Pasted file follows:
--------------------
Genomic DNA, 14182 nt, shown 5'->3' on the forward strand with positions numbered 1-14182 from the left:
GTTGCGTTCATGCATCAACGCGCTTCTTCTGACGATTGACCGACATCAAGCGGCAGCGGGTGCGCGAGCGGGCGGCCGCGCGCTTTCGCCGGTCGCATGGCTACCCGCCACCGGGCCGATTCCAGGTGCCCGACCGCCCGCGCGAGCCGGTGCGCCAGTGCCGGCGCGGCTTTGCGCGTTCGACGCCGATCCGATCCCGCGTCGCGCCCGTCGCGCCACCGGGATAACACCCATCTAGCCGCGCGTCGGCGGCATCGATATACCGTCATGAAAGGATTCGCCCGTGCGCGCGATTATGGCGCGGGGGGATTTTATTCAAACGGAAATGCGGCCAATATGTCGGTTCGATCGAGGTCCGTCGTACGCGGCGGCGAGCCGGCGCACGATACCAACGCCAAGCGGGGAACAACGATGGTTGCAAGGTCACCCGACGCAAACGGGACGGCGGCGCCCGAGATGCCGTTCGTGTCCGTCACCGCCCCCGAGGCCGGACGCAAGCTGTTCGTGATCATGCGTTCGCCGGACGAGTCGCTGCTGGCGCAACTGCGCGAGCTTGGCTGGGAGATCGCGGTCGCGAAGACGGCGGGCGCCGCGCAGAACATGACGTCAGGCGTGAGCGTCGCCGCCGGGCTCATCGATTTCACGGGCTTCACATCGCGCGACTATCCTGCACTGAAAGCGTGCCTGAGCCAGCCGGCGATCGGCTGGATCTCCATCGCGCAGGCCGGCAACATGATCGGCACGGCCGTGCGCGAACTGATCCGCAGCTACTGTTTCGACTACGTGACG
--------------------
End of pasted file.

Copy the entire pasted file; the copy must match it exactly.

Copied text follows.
Genomic DNA, 14182 nt, shown 5'->3' on the forward strand with positions numbered 1-14182 from the left:
GTTGCGTTCATGCATCAACGCGCTTCTTCTGACGATTGACCGACATCAAGCGGCAGCGGGTGCGCGAGCGGGCGGCCGCGCGCTTTCGCCGGTCGCATGGCTACCCGCCACCGGGCCGATTCCAGGTGCCCGACCGCCCGCGCGAGCCGGTGCGCCAGTGCCGGCGCGGCTTTGCGCGTTCGACGCCGATCCGATCCCGCGTCGCGCCCGTCGCGCCACCGGGATAACACCCATCTAGCCGCGCGTCGGCGGCATCGATATACCGTCATGAAAGGATTCGCCCGTGCGCGCGATTATGGCGCGGGGGGATTTTATTCAAACGGAAATGCGGCCAATATGTCGGTTCGATCGAGGTCCGTCGTACGCGGCGGCGAGCCGGCGCACGATACCAACGCCAAGCGGGGAACAACGATGGTTGCAAGGTCACCCGACGCAAACGGGACGGCGGCGCCCGAGATGCCGTTCGTGTCCGTCACCGCCCCCGAGGCCGGACGCAAGCTGTTCGTGATCATGCGTTCGCCGGACGAGTCGCTGCTGGCGCAACTGCGCGAGCTTGGCTGGGAGATCGCGGTCGCGAAGACGGCGGGCGCCGCGCAGAACATGACGTCAGGCGTGAGCGTCGCCGCCGGGCTCATCGATTTCACGGGCTTCACATCGCGCGACTATCCTGCACTGAAAGCGTGCCTGAGCCAGCCGGCGATCGGCTGGATCTCCATCGCGCAGGCCGGCAACATGATCGGCACGGCCGTGCGCGAACTGATCCGCAGCTACTGTTTCGACTACGTGACG